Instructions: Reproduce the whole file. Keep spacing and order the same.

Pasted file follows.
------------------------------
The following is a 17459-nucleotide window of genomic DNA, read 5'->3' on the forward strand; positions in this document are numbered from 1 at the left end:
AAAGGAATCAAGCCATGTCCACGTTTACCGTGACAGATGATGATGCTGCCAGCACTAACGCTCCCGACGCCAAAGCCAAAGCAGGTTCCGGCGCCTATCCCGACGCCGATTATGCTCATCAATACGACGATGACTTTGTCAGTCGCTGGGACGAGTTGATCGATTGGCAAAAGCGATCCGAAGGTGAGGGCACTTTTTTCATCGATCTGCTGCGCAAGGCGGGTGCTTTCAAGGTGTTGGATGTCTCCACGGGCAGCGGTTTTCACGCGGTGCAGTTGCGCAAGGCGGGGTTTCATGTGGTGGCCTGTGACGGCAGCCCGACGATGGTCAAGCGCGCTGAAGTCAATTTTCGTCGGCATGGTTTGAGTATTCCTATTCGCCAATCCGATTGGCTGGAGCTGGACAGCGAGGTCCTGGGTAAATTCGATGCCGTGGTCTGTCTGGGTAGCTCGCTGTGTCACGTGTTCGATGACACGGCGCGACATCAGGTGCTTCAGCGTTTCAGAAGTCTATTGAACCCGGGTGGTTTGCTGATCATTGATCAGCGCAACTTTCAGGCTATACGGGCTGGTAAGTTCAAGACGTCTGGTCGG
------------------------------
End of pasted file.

The following is a 17459-nucleotide window of genomic DNA, read 5'->3' on the forward strand; positions in this document are numbered from 1 at the left end:
AAAGGAATCAAGCCATGTCCACGTTTACCGTGACAGATGATGATGCTGCCAGCACTAACGCTCCCGACGCCAAAGCCAAAGCAGGTTCCGGCGCCTATCCCGACGCCGATTATGCTCATCAATACGACGATGACTTTGTCAGTCGCTGGGACGAGTTGATCGATTGGCAAAAGCGATCCGAAGGTGAGGGCACTTTTTTCATCGATCTGCTGCGCAAGGCGGGTGCTTTCAAGGTGTTGGATGTCTCCACGGGCAGCGGTTTTCACGCGGTGCAGTTGCGCAAGGCGGGGTTTCATGTGGTGGCCTGTGACGGCAGCCCGACGATGGTCAAGCGCGCTGAAGTCAATTTTCGTCGGCATGGTTTGAGTATTCCTATTCGCCAATCCGATTGGCTGGAGCTGGACAGCGAGGTCCTGGGTAAATTCGATGCCGTGGTCTGTCTGGGTAGCTCGCTGTGTCACGTGTTCGATGACACGGCGCGACATCAGGTGCTTCAGCGTTTCAGAAGTCTATTGAACCCGGGTGGTTTGCTGATCATTGATCAGCGCAACTTTCAGGCTATACGGGCTGGTAAGTTCAAGACGTCTGGTCGG